OPINION As San Franciscans deal with the shock of ever-worsening budget cuts, it's time we look to fundamental structural changes in the way government does business. That's a scary thought because, as Naomi Klein warns, free market ideologues use shocks to accomplish a very damaging type of structural change that cuts public service, increases privatization, and strengthens class division. Those of us who support collective responsibility and a strong public sector had better work together to propose our own structural change.
In transportation, to reduce driving which accounts for 47 percent of greenhouse gas emissions in this city we must increase public transit ridership dramatically. Yet the San Francisco Municipal Transportation Agency is cutting its budget by 16 percent. The solution is simple, but not easy: car transportation will have to cost more, in terms of money and time. Transit, walking, and bicycling will have to be easier, faster, and safer. We can use the funds from increases in driving costs to fund improvements to other forms of transportation.
The alternative is an abandonment of the great equalizer that is public transit and a kind of privatization that provides the automobile as an option for the middle class but at the cost of miserable transportation for the 30 percent of San Francisco households who don't have cars.
For this to work, public transit must be not just a little bit better, it must be a great deal better. It must remain affordable for families and serve the whole city efficiently, at all hours of the day. Residents should need cars so rarely that transit costs, plus occasional car-sharing and car rentals, are cheaper alternatives than car ownership.
With a higher gas tax and tolls on freeways (measures a recent San Francisco Planning and Urban Research analysis shows to be among the most cost-effective policies to reduce greenhouse gas emissions), we can make public transit work better. SFMTA should implement its proposed rapid network on the routes that carry 80 percent of Muni's passengers, speeding up the vehicles by at least 20 percent. That will cost car drivers some time: mixed traffic lanes will have to be converted to bus lanes. Turns will have to be restricted and parking will have to be removed.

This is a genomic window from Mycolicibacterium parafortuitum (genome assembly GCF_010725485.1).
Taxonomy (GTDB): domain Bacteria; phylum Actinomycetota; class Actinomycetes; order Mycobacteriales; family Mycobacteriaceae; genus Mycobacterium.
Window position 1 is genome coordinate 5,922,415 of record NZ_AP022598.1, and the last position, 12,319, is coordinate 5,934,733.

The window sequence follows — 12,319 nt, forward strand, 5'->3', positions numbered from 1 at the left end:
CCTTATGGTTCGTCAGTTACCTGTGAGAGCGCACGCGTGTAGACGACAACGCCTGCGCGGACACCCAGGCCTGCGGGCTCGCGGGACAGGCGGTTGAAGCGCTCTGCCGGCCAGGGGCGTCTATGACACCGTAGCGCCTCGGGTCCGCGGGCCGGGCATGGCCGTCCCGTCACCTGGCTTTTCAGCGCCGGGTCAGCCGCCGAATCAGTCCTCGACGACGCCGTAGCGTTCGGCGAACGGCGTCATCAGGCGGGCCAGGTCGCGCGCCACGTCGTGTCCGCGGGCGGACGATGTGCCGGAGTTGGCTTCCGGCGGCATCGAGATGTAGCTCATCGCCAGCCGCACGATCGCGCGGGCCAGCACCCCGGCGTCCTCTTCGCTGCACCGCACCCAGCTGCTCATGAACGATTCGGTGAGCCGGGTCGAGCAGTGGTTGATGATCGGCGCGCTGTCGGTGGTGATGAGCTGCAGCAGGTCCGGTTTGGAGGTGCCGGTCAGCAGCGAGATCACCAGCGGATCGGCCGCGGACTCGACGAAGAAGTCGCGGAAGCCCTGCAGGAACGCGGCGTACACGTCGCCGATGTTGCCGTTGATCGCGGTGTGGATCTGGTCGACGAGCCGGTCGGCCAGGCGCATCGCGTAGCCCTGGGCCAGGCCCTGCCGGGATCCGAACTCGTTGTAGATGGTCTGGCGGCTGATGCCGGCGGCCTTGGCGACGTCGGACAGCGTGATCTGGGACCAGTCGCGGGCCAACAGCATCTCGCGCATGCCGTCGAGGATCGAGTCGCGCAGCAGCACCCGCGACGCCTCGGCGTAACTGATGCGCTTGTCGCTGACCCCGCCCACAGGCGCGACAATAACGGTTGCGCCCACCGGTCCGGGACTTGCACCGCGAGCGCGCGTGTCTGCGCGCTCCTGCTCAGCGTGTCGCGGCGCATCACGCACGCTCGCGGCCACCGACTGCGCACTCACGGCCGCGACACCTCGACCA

The city also must make bicycling safe and easy. Our bikeways need to be safe for 8-year olds, who need systems that forgive mistakes and allow for slow and easy riding, and seniors, who are not physically able to ride fast and cannot afford to make emergency stops that may cause a fall. That means we need effective 18 mph traffic-calmed zones and a system of car-free bike paths, including one down Market Street.
Transportation is a regional issue that San Francisco cannot solve on its own. We must do a better job of matching our regional development patterns to our needs to promote walking, bicycling, and transit.
To make all this work, we must stop sprawl immediately and concentrate growth in cities and existing suburbs. More density in cities means more people to support transit (through fares and a higher tax base) and more people to support local shops so that walking to your grocery store is an option for more people.
Dave Snyder is transportation policy director at SPUR.
Most Commented On
- Is Newsom on the wrong side of high-speed rail history? - July 11, 2014
- rent - July 11, 2014
- Everything, because many people have to drive there if there is - July 11, 2014
- Yes, good point, the real employer here is the non-profit - July 11, 2014
- No, the scarcity of housing is caused by government policy - July 11, 2014
- The difference is that only the owners pay taxes on the building - July 11, 2014
- Wrong, rent controlled rents are subsidized at all points - July 11, 2014
- Easy to answer, Steven. - July 11, 2014
- Nothing runs on a charity model except charities - July 11, 2014
- No, clearly Campos hasn't found enough money - July 11, 2014